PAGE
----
The worldwide prevalence of overweight adults (body mass index [BMI] of 25 kg/m2 or greater) increased from 28.8 to 36.9% in men and from 29.8 to 38.0% in women between 1980 and 2013 [1]. Because of the established health risk and substantial increase in the prevalence of obesity, the death rate attributable to this increase has reached approximately three million individuals per year [2]. Subjects with a greater proportion of visceral adipose tissue have metabolically deleterious and life-threatening forms of obesity such as insulin resistance, type 2 diabetes mellitus, hypertension and dyslipidemia [3, 4]. The mechanism of obesity-induced major health issues is chronic inflammation in the white adipose tissue [5], and the development of white adipose tissue dysfunction. This may affect lipid handling and thus contribute to excessive fat accumulation in non-adipose tissues [6].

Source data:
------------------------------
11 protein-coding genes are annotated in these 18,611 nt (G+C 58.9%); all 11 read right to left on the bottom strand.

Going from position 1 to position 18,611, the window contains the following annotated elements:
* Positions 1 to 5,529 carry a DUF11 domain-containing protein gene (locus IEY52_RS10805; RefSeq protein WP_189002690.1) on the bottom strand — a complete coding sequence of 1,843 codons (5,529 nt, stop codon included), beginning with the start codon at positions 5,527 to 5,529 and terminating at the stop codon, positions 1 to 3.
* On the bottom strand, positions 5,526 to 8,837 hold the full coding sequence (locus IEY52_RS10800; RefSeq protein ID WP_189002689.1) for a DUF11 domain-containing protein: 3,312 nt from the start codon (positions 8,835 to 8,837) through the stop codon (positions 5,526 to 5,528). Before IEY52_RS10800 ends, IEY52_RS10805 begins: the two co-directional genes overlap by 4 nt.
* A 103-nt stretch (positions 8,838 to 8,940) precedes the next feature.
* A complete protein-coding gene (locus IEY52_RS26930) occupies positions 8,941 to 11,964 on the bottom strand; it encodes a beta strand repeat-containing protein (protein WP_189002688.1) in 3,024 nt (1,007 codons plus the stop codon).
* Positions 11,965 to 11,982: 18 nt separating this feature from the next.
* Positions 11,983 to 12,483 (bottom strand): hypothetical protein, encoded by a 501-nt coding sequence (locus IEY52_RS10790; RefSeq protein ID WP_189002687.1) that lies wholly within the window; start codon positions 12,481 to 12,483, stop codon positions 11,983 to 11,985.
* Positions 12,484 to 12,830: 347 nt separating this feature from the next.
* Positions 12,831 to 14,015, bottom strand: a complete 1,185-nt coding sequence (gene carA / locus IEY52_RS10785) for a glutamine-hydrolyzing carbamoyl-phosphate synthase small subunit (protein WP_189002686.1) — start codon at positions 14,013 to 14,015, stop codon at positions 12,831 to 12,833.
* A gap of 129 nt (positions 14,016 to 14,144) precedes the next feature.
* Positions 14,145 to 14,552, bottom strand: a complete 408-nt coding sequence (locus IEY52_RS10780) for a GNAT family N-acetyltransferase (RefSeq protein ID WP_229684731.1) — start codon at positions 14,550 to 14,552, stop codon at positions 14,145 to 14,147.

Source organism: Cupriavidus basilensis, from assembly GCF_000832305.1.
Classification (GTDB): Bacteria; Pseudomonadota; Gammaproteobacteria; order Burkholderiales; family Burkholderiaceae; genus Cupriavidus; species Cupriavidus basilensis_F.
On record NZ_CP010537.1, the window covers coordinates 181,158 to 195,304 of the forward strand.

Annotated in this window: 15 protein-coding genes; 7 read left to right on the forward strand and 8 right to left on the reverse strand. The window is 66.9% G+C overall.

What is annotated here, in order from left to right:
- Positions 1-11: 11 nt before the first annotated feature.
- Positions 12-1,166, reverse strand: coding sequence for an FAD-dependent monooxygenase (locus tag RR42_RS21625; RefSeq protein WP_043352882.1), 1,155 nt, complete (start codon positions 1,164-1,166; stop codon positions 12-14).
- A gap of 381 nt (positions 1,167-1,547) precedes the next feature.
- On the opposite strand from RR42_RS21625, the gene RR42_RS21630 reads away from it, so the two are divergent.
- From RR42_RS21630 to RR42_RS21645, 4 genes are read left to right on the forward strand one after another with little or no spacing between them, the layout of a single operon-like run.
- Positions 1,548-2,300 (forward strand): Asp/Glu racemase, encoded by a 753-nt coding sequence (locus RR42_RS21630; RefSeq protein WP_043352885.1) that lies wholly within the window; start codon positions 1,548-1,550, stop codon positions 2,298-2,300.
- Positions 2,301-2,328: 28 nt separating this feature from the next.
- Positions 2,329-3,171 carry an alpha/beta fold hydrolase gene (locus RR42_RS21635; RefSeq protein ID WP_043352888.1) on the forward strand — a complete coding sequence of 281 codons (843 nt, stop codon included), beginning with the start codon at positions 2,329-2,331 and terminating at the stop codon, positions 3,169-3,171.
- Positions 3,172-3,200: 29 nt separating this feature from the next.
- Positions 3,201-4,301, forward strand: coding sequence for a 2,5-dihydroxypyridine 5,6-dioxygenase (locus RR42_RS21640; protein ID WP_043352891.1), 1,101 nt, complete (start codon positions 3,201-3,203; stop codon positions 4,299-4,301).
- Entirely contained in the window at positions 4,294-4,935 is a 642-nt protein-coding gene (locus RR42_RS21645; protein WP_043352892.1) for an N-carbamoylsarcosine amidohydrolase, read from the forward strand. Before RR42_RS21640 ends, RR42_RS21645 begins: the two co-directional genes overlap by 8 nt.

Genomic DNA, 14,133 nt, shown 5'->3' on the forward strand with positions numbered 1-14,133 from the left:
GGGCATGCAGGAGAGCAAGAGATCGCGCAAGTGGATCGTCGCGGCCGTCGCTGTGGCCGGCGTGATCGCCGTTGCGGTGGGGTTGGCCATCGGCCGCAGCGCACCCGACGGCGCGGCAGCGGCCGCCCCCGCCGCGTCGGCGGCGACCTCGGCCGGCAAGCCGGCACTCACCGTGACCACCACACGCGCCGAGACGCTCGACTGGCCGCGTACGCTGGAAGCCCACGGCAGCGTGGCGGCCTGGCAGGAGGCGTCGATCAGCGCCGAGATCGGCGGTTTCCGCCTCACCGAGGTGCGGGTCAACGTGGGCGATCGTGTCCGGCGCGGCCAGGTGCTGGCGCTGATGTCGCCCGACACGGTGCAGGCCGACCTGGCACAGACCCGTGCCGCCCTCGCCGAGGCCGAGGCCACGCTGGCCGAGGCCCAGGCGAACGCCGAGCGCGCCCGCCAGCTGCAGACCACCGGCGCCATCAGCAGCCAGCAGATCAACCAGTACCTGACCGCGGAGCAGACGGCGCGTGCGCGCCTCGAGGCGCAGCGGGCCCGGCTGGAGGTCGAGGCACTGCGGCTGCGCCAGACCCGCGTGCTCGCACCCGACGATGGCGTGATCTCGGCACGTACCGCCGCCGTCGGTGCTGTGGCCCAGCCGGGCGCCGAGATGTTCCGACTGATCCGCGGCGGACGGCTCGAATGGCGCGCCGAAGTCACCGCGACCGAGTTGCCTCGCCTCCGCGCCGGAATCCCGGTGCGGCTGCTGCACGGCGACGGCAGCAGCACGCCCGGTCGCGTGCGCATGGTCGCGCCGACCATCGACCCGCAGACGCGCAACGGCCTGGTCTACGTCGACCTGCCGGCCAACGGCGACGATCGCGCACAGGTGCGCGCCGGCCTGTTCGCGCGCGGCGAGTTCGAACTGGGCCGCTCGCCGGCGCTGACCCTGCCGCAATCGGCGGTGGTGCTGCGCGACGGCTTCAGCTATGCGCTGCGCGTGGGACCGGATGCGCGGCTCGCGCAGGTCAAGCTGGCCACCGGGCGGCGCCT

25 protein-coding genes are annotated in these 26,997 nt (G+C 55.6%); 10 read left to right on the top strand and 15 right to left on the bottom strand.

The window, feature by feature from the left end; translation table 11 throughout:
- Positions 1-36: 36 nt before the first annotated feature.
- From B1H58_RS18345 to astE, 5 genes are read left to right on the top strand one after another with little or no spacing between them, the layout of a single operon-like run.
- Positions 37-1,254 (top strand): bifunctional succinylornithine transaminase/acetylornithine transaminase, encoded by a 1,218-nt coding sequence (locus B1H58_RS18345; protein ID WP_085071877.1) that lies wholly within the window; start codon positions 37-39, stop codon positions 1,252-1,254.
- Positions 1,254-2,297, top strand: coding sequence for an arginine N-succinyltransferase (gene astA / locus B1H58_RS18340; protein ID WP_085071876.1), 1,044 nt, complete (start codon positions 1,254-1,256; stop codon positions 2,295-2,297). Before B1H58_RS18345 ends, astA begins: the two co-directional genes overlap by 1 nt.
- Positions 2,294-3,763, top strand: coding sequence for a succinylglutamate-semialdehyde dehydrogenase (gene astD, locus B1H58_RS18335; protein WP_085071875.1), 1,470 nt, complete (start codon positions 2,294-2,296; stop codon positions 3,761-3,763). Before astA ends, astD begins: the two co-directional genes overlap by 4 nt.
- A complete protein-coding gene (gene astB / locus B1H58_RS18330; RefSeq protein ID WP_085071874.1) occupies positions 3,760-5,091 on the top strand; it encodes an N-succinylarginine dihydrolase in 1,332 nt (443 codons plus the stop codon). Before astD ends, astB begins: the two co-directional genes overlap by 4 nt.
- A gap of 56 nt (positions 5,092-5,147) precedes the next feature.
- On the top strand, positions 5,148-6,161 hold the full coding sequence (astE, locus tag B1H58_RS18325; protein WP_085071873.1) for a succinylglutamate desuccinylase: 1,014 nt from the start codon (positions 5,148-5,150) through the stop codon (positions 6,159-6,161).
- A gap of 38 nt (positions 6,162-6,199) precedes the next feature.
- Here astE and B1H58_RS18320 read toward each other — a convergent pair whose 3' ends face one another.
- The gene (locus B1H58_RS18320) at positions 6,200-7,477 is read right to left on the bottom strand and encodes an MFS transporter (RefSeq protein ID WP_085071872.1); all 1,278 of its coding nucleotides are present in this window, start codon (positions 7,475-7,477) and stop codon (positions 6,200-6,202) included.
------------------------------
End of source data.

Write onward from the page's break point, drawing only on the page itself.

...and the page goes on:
Endocannabinoids (eCBs) play an important role in these mechanisms. They are membrane phospholipid-derived mediators that act as endogenous ligands on the two known cannabinoid receptors (CB1 and CB2) that are present in the central nervous system and in the peripheral tissues and organs of many species [7]. Chronic CB1 receptor stimulation under different conditions induces glucose intolerance, stimulates metabolic inflammation and alters lipid metabolism in muscles, liver and adipose tissue [8]. The two best-studied eCBs are anandamide (AEA) and 2-arachidonoylglycerol (2-AG). Other related eCBs compounds, N-oleoylethanolamide (OEA) and N-palmitoylethanolamide (PEA), are generated from a common family of membrane phospholipids and share with AEA many of the enzymes for biosynthesis and degradation [9]. The eCBs are primarily inactivated by cellular reuptake and intracellular hydrolysis by the enzyme fatty acid amide hydrolase (FAAH)—mostly for AEA—and monoacylglycerol lipase, that is selective for 2-AG [10].